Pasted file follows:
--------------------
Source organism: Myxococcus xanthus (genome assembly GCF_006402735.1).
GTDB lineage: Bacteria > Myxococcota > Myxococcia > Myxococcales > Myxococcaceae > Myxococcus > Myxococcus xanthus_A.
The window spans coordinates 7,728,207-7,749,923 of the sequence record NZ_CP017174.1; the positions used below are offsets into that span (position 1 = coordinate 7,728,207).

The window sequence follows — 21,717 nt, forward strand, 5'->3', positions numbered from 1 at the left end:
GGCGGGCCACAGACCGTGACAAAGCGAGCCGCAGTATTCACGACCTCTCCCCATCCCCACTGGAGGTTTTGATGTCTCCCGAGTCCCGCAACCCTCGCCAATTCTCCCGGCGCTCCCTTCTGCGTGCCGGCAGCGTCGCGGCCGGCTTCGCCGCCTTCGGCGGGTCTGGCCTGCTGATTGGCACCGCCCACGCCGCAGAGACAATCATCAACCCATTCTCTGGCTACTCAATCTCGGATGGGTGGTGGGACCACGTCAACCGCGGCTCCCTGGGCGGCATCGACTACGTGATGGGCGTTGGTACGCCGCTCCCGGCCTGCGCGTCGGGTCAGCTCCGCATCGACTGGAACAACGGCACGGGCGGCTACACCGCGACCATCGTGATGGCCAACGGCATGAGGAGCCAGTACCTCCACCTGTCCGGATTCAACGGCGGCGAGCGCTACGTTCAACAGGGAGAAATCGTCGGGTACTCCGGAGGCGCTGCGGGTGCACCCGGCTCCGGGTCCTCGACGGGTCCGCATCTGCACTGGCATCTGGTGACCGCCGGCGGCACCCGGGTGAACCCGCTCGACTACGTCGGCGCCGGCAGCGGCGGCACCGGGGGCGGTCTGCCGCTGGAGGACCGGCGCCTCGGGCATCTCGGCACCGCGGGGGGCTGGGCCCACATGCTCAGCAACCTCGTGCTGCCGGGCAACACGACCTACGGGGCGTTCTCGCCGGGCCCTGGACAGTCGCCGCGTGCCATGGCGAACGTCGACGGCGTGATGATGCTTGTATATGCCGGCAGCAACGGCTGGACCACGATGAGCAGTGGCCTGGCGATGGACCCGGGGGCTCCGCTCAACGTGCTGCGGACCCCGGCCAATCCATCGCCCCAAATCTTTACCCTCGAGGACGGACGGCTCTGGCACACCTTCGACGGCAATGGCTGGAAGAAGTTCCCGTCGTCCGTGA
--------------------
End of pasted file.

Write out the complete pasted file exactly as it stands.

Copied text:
Source organism: Myxococcus xanthus (genome assembly GCF_006402735.1).
GTDB lineage: Bacteria > Myxococcota > Myxococcia > Myxococcales > Myxococcaceae > Myxococcus > Myxococcus xanthus_A.
The window spans coordinates 7,728,207-7,749,923 of the sequence record NZ_CP017174.1; the positions used below are offsets into that span (position 1 = coordinate 7,728,207).

The window sequence follows — 21,717 nt, forward strand, 5'->3', positions numbered from 1 at the left end:
GGCGGGCCACAGACCGTGACAAAGCGAGCCGCAGTATTCACGACCTCTCCCCATCCCCACTGGAGGTTTTGATGTCTCCCGAGTCCCGCAACCCTCGCCAATTCTCCCGGCGCTCCCTTCTGCGTGCCGGCAGCGTCGCGGCCGGCTTCGCCGCCTTCGGCGGGTCTGGCCTGCTGATTGGCACCGCCCACGCCGCAGAGACAATCATCAACCCATTCTCTGGCTACTCAATCTCGGATGGGTGGTGGGACCACGTCAACCGCGGCTCCCTGGGCGGCATCGACTACGTGATGGGCGTTGGTACGCCGCTCCCGGCCTGCGCGTCGGGTCAGCTCCGCATCGACTGGAACAACGGCACGGGCGGCTACACCGCGACCATCGTGATGGCCAACGGCATGAGGAGCCAGTACCTCCACCTGTCCGGATTCAACGGCGGCGAGCGCTACGTTCAACAGGGAGAAATCGTCGGGTACTCCGGAGGCGCTGCGGGTGCACCCGGCTCCGGGTCCTCGACGGGTCCGCATCTGCACTGGCATCTGGTGACCGCCGGCGGCACCCGGGTGAACCCGCTCGACTACGTCGGCGCCGGCAGCGGCGGCACCGGGGGCGGTCTGCCGCTGGAGGACCGGCGCCTCGGGCATCTCGGCACCGCGGGGGGCTGGGCCCACATGCTCAGCAACCTCGTGCTGCCGGGCAACACGACCTACGGGGCGTTCTCGCCGGGCCCTGGACAGTCGCCGCGTGCCATGGCGAACGTCGACGGCGTGATGATGCTTGTATATGCCGGCAGCAACGGCTGGACCACGATGAGCAGTGGCCTGGCGATGGACCCGGGGGCTCCGCTCAACGTGCTGCGGACCCCGGCCAATCCATCGCCCCAAATCTTTACCCTCGAGGACGGACGGCTCTGGCACACCTTCGACGGCAATGGCTGGAAGAAGTTCCCGTCGTCCGTGA